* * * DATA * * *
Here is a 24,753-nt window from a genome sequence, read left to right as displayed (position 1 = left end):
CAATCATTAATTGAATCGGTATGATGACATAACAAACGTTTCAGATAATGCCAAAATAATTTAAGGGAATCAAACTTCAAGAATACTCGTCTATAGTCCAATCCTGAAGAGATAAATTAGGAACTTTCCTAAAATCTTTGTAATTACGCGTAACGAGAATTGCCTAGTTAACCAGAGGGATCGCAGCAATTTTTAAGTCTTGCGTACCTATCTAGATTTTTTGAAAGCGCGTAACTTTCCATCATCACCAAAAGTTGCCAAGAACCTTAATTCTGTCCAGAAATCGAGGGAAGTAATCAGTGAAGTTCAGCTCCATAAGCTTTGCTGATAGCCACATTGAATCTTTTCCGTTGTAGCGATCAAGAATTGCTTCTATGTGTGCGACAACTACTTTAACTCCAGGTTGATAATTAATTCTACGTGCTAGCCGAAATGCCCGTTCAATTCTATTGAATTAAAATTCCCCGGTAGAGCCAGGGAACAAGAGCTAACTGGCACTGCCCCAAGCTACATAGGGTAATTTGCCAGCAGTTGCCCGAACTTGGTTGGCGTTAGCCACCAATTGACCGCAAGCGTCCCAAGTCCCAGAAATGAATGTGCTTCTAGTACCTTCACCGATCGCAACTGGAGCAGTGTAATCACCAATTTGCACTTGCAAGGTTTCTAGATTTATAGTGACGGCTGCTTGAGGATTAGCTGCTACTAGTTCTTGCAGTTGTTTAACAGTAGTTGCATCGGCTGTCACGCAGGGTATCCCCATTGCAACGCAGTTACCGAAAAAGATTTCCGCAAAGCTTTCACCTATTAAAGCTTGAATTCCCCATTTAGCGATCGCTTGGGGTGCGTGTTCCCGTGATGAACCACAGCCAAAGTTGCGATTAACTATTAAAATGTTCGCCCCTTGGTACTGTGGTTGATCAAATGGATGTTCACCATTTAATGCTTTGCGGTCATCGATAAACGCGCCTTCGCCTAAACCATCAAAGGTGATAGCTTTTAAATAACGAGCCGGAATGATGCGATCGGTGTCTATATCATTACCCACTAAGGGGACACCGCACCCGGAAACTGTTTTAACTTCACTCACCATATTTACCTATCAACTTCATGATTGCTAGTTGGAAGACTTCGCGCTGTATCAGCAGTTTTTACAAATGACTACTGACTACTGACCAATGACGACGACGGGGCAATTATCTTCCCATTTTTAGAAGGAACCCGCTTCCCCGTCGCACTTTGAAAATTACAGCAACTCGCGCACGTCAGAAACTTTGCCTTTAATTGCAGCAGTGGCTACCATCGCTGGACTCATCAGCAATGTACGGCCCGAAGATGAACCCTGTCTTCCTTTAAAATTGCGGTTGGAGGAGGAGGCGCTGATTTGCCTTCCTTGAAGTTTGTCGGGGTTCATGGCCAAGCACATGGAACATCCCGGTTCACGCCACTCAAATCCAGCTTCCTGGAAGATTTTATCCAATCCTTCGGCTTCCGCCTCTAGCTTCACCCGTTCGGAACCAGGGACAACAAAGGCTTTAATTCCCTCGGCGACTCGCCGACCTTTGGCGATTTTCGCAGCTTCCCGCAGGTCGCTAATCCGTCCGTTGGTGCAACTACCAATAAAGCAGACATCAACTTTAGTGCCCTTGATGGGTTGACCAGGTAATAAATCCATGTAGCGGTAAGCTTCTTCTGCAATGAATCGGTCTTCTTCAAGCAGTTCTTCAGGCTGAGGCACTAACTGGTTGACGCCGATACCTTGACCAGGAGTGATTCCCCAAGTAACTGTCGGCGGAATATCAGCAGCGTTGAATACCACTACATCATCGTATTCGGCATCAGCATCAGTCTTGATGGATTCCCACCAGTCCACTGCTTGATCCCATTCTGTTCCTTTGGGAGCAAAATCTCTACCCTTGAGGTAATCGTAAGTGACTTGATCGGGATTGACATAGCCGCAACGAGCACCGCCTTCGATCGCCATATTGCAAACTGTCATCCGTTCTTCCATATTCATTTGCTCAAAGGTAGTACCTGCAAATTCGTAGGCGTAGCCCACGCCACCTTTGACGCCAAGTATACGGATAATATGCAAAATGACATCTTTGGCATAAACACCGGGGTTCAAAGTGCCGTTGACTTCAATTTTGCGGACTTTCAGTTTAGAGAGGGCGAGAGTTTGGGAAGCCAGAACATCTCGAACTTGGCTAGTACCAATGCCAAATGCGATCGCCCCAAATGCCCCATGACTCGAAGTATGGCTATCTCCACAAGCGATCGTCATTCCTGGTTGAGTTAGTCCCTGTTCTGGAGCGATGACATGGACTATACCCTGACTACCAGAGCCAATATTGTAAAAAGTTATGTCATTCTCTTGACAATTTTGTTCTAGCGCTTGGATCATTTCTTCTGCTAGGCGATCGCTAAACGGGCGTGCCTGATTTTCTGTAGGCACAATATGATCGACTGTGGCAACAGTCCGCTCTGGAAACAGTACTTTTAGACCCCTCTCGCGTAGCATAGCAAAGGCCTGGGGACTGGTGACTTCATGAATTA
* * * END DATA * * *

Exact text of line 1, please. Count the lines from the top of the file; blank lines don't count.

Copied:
Here is a 24,753-nt window from a genome sequence, read left to right as displayed (position 1 = left end):